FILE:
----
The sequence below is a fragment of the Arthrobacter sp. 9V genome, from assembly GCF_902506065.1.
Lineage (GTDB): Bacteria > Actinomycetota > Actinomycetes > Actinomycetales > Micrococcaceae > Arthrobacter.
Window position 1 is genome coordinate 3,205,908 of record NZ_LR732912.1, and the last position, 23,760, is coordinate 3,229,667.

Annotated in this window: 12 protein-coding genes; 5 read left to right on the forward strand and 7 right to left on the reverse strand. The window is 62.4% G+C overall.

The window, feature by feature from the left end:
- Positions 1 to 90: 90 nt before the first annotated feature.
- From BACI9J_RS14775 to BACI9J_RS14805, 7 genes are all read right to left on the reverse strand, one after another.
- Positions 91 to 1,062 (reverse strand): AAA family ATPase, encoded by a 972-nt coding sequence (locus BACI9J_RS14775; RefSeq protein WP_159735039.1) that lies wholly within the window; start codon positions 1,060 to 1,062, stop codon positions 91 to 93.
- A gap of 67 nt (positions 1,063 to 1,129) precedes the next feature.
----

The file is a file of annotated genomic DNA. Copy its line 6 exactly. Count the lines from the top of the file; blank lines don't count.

- Positions 1 to 90: 90 nt before the first annotated feature.